vedaal at nym.hush.com
vedaal at nym.hush.com
Fri Jul 23 15:51:38 CEST 2010
>Date: Thu, 22 Jul 2010 21:19:50 +0100
>From: Andre Amorim <andre at amorim.me>
>To: GnuPG Users <gnupg-users at gnupg.org>
>Do we have a "plausibly deniable" option ?
GnuPG can be used for plausible deniability both for encrypting and
 hiding the identity of the encryption:
The 'throw-keyids' option hides which keys the message is encrypted
(beware of this option, as it is useful only under very limited
i.e. posting anonymously in a newsgroup like alt.test, and where
your threat model doesn't include government agencies or organized
crime, so you can communicate by encryption but without using e-
The reason to *not* use this option, is that it can be used by
government to get access to all your keys and passwords!
The government can claim, that in order to prove that you did not
encrypt this, it must try all the keys in your possession, and in
order to make sure that you didn't intentionally enter the 'wrong'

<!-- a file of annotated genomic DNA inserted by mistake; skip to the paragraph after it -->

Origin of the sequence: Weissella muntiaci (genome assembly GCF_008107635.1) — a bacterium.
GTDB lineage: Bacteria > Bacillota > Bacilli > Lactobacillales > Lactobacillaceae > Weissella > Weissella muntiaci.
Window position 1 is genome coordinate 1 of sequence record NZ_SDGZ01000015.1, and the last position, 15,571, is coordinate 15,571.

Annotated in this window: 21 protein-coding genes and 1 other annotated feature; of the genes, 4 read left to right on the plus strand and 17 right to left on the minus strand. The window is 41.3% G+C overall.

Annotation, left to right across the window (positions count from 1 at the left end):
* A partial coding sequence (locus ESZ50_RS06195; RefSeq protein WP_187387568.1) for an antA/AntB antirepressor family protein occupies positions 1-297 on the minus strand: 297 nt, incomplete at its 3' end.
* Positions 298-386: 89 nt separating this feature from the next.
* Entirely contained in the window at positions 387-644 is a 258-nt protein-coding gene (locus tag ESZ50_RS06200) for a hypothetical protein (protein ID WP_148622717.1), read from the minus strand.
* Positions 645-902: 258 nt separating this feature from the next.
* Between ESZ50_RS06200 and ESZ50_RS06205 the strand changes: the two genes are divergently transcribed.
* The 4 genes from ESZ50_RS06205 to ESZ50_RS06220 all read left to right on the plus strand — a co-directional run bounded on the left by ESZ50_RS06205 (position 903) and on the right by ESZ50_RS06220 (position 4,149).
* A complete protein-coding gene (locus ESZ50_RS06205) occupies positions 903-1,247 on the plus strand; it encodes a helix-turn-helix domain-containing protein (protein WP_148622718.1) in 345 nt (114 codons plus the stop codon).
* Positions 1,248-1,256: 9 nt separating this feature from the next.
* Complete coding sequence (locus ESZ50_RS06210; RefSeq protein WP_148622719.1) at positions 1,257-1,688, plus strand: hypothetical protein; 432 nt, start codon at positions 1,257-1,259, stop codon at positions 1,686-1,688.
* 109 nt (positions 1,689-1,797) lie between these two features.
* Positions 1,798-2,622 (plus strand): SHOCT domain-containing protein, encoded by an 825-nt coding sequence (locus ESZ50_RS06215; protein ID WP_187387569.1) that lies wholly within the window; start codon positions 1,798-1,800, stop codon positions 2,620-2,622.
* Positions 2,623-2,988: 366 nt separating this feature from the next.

password, it needs to enter the correct one.
(The prosecutor may graciously allow you to change your passwords
to temporary ones for this purpose, but if they can copy the key,
then it won't really help you ;-) ).
In fact, if one wanted to think 'really paranoid', then in a
country where there is a law where people must surrender an
encryption key upon demand to decrypt a message, then what prevents
an intelligence agency from 'planting' a throw-keyid encrypted
message on your computer by simply e-mailing it to you from an
anonymous e-mail account? The message can be done with keys that
only the intelligence agency has, and since you really didn't
encrypt the message, you can't give up the session key, and now the
government wants *all* your keys and passwords to prove you didn't
encrypt the message.
(Actually, you might try a defense that forcing you to try to
decrypt a throw-keyid message using all the keys in your possession
is already a violation of 'cruel and unusual punishment' ;-) )
 hiding the identity of the signer:
(a) generate a new keypair and give it to a person you want to have
'plausible deniability' with
(b) a signed message shown to anyone else, only means that 'one' of
you signed it. Both of you know which one 'really' signed it,
but neither can prove it.
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